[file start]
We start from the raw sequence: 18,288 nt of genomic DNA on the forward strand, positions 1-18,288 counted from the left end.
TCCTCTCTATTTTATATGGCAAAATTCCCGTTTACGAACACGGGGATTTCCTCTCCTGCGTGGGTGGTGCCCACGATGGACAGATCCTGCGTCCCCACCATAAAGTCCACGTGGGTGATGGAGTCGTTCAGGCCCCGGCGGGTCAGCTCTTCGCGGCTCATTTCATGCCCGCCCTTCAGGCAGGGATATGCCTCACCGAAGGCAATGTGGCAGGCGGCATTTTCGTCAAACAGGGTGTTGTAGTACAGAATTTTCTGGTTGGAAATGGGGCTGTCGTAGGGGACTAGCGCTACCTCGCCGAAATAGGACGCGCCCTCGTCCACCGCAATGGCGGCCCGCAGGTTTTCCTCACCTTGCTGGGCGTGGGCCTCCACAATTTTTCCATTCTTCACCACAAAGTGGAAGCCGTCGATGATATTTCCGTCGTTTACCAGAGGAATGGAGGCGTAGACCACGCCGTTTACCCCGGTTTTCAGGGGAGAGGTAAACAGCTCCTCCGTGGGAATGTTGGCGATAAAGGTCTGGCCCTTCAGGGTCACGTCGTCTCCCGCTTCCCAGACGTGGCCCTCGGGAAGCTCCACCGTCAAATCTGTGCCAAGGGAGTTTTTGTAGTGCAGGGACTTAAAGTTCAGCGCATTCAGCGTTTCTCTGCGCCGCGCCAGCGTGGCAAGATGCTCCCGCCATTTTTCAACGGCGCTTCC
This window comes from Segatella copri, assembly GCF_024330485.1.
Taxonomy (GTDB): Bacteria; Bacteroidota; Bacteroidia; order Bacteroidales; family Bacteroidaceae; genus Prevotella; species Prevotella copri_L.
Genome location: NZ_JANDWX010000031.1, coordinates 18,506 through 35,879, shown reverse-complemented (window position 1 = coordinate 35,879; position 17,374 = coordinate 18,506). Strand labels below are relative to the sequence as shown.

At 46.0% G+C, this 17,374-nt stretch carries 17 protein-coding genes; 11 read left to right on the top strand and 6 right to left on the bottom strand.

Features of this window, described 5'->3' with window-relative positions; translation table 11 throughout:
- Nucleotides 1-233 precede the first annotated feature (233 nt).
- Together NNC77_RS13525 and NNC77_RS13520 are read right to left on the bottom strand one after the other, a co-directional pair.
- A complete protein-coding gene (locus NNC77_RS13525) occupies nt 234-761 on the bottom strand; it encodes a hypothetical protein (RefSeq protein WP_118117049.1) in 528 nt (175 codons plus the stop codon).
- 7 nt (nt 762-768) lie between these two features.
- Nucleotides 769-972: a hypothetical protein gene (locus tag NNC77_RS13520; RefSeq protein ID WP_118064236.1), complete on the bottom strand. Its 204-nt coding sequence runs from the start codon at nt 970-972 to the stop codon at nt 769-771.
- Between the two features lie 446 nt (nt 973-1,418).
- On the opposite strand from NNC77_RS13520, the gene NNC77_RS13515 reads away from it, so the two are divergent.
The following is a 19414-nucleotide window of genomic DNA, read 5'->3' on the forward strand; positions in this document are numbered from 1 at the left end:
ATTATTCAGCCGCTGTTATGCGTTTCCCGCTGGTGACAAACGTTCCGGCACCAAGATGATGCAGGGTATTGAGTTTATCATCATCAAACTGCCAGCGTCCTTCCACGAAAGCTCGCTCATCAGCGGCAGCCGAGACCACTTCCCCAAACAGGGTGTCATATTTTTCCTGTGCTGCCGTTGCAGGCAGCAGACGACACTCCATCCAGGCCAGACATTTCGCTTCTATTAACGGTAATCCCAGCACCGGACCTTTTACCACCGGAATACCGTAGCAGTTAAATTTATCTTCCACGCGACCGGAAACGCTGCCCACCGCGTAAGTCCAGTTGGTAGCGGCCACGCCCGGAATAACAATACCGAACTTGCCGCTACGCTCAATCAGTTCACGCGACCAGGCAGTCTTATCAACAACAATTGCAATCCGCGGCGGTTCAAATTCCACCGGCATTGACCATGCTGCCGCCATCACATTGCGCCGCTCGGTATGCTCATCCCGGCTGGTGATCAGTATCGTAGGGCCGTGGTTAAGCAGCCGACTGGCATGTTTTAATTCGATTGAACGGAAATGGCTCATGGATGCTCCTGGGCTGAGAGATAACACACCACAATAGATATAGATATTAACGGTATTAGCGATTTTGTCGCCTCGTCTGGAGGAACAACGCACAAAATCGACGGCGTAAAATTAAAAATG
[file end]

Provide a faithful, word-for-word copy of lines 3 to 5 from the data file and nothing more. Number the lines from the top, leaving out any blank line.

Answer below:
This window comes from Segatella copri, assembly GCF_024330485.1.
Taxonomy (GTDB): Bacteria; Bacteroidota; Bacteroidia; order Bacteroidales; family Bacteroidaceae; genus Prevotella; species Prevotella copri_L.
Genome location: NZ_JANDWX010000031.1, coordinates 18,506 through 35,879, shown reverse-complemented (window position 1 = coordinate 35,879; position 17,374 = coordinate 18,506). Strand labels below are relative to the sequence as shown.